Letterman Admits to Oprah He Apologized to Palin So He Could ‘Go Forward Making Fun of Her’
Sounds like a personal vendetta ahead of genuine regret. CBS Late Show host David Letterman admitted to Oprah Winfrey, in an interview first aired Sunday night, that he backtracked after outrage erupted following a sex joke he told involving Sarah Palin’s then-14-year-old daughter Willow, not because it was highly inappropriate, but primarily so he could continue ridiculing Willow’s mother:
I’ll tell you why I apologized. I felt like Sarah Palin was somebody I wanted to continue to be able to make fun of and I felt like if I don’t apologize, if I don’t sincerely express my regret, I will not be able to go forward making fun of her.
The monologue joke, in June of 2009, was really targeted at Yankees player Alex Rodriquez with an unnamed Palin daughter cited as Rodriquez’s victim: “One awkward moment for Sarah Palin at the Yankee game, during the seventh inning, her daughter was knocked up by Alex Rodriguez.”
Audio: MP3 clip
An exchange from an interview conducted several weeks ago inside the “David Letterman Communication and Media Building” at Ball State University in Muncie, Indiana, and aired Sunday night, January 6, on Oprah’s Next Chapter on her OWN cable channel:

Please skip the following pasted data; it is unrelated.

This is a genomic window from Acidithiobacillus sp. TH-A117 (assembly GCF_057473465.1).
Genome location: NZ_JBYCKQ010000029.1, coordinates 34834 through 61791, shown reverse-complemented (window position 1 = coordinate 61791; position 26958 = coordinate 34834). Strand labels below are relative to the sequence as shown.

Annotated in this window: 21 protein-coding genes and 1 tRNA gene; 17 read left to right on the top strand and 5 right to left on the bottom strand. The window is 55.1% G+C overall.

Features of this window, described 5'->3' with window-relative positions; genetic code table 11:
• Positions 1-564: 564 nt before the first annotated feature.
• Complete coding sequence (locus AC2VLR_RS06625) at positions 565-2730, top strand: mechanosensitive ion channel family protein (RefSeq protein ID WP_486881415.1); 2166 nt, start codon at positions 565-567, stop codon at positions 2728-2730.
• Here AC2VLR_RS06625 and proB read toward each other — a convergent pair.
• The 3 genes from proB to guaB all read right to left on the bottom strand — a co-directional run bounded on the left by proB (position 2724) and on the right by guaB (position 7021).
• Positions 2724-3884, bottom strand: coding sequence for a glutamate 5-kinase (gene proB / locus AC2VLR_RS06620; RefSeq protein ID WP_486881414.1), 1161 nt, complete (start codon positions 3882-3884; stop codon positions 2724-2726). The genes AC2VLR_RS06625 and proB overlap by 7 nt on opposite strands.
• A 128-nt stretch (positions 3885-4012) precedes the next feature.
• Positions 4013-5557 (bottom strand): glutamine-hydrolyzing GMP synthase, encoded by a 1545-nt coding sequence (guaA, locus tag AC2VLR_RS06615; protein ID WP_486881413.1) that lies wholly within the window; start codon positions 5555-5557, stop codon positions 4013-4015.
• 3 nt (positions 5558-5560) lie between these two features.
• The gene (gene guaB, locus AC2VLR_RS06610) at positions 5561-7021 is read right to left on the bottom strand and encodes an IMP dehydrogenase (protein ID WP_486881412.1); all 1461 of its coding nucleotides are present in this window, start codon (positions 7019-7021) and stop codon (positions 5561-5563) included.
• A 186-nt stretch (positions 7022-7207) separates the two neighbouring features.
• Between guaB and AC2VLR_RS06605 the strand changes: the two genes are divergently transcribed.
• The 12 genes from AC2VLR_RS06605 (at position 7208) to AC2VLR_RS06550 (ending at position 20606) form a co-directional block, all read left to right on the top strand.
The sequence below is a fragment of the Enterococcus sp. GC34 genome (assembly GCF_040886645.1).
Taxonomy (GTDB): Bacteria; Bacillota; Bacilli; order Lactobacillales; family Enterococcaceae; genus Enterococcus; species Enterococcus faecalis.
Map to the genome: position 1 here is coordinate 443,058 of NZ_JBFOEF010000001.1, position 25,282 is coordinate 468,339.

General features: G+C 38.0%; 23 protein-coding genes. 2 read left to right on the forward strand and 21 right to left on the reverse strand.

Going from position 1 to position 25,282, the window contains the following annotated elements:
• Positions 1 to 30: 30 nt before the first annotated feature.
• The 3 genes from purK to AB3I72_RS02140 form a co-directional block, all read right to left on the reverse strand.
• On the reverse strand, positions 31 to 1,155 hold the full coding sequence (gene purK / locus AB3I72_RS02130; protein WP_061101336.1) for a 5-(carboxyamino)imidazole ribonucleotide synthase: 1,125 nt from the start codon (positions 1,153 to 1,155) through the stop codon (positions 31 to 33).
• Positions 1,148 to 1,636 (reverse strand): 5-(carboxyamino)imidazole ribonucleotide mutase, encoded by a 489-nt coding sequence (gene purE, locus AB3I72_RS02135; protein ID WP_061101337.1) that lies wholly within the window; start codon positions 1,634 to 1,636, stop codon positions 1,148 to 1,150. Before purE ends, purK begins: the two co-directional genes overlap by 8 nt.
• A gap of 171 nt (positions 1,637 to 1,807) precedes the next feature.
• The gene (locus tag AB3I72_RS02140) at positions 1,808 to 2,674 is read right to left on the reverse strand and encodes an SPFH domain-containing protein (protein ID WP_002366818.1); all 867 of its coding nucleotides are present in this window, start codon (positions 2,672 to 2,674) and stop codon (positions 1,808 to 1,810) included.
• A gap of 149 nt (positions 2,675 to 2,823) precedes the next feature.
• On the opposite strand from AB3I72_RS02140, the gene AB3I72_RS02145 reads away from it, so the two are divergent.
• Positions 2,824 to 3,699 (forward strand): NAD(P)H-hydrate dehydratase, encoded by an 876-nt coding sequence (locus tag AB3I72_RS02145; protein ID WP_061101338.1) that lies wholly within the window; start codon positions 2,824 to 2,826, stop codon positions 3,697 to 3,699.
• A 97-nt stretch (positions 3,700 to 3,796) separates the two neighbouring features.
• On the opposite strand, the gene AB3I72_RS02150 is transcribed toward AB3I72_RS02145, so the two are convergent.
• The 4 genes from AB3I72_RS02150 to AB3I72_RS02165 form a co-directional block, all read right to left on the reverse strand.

OPRAH WINFREY: I saw the apology that you made to Sarah Palin’s daughter. It seemed that you were genuinely apologetic there.
WINFREY NARRATION: After Sarah Palin attended a New York Yankees game with her 14-year-old daughter Willow, David cracked a sex joke about a baseball player and the young girl. Letterman says he thought Sarah Palin was with her oldest daughter, Bristol, who made headlines when she became pregnant at age 17.
WINFREY TO LETTERMAN: Why did you apologize?
LETTERMAN: I’ll tell you why I apologized. I felt like Sarah Palin was somebody I wanted to continue to be able to make fun of and I felt like if I don’t apologize, if I don’t sincerely express my regret, I will not be able to go forward making fun of her. And truly, I felt bad for the 14-year-old. You know, that was just like, oh nice going, you got the wrong daughter. That was just dumb, stupid joke that fell into dumb luck and got worse.
-- Brent Baker is Vice President for Research and Publications at the Media Research Center. Click here to follow Brent Baker on Twitter.